About Work Placement

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What Is Work Placement

Subject choices at schools now include Industry Developed, entry level courses that give young people a great kick start to a future career in the field they are studying and can even lead to a shortened traineeship or apprenticeship. These courses require them to complete work placements. This is called Structured Workplace Learning and is a compulsory component of Vocational Education and Training (VET) courses. These courses include Automotive, Business Services, Construction, Entertainment, Electrotechnology, Hospitality, Human Services, Information & Digital Technology, Metal & Engineering, Primary Industries, Retail and Tourism and are recognised by industry and the Board of Studies.

Work Placement allows the students to practice what they are learning at school and enhance the skills they have learnt in the classroom. To demonstrate and hone these skills students are required to complete 2 weeks of work placement (1 week in Year 11 & 1 week in Year 12) for each course with a local business which we help arrange through their school/TAFE.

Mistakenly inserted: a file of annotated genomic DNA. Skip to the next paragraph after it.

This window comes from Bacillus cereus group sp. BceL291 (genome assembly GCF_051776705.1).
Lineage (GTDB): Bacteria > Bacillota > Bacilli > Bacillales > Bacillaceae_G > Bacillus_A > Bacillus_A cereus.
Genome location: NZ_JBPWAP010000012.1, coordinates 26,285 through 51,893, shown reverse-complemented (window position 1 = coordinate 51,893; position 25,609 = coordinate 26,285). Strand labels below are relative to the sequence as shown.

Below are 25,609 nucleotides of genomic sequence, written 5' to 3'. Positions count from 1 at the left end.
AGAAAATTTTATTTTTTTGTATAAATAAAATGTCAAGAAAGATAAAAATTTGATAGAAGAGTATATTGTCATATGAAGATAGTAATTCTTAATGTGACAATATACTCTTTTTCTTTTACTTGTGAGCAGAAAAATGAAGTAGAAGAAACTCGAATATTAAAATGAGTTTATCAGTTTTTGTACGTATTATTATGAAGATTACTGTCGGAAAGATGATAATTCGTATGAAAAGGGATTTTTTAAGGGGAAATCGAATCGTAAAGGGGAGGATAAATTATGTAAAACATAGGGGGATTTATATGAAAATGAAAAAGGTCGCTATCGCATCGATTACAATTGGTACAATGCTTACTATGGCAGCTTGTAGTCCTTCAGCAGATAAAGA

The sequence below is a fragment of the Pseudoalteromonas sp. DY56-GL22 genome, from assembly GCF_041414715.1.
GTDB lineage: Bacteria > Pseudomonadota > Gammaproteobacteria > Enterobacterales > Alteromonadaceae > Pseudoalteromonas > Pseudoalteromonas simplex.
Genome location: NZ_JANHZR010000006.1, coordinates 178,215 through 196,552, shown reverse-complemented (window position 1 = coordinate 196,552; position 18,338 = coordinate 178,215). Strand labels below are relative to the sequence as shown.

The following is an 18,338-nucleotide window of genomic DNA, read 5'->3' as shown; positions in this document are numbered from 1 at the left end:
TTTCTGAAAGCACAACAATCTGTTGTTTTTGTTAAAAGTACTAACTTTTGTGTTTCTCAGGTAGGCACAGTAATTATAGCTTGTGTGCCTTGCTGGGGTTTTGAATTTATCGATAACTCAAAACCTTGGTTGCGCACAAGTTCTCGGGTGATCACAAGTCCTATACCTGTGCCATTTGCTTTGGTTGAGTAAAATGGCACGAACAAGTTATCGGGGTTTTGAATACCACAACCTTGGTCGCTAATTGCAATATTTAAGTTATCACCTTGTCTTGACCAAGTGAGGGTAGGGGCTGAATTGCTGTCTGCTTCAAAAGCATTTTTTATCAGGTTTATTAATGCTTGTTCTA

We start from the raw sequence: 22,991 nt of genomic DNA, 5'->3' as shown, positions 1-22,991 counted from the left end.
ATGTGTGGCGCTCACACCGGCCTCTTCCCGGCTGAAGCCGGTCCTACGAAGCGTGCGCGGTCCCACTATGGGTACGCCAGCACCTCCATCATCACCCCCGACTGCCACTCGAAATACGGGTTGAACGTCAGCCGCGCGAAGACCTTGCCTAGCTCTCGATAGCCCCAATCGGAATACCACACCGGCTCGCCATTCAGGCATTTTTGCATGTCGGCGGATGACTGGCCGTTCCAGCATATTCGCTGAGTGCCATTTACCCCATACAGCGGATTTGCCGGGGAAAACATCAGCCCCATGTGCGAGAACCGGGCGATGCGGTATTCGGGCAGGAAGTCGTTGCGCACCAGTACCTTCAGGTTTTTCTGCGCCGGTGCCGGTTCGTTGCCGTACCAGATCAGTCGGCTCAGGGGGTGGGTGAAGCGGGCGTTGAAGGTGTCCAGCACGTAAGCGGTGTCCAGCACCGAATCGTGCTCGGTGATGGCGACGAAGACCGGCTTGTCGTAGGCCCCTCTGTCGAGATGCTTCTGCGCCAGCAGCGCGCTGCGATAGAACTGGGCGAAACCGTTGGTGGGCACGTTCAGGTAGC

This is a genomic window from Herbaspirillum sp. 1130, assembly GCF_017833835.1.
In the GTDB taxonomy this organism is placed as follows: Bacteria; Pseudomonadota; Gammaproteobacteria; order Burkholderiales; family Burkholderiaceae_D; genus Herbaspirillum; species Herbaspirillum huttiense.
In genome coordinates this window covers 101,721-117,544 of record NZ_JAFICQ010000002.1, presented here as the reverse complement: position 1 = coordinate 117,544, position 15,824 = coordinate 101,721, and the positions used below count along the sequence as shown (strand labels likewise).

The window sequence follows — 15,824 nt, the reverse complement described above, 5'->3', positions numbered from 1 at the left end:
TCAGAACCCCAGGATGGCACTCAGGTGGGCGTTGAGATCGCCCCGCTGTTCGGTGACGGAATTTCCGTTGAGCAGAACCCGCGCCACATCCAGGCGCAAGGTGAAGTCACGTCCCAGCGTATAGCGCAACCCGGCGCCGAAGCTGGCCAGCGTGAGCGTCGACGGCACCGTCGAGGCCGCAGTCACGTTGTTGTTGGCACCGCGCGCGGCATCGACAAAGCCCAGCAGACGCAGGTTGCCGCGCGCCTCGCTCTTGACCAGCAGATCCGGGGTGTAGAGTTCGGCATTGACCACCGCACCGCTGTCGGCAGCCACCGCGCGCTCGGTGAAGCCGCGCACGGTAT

How Does MWLP Help?

Under the Structured Workplace Learning Program, an employer offers a student/s the opportunity to work as voluntary employees for 35 hours (usually in one week) in an area of business for which they are studying a VET Course as part of their HSC. The number, timing and frequency of offers in a year are totally under the control of the employer.

MWLP liaises with businesses to see what opportunities they can offer over the year. Schools put in requests for what their students require and MWLP manages the process to make sure all requirements are met (including full insurance cover for the placement) and the needs of both parties are met.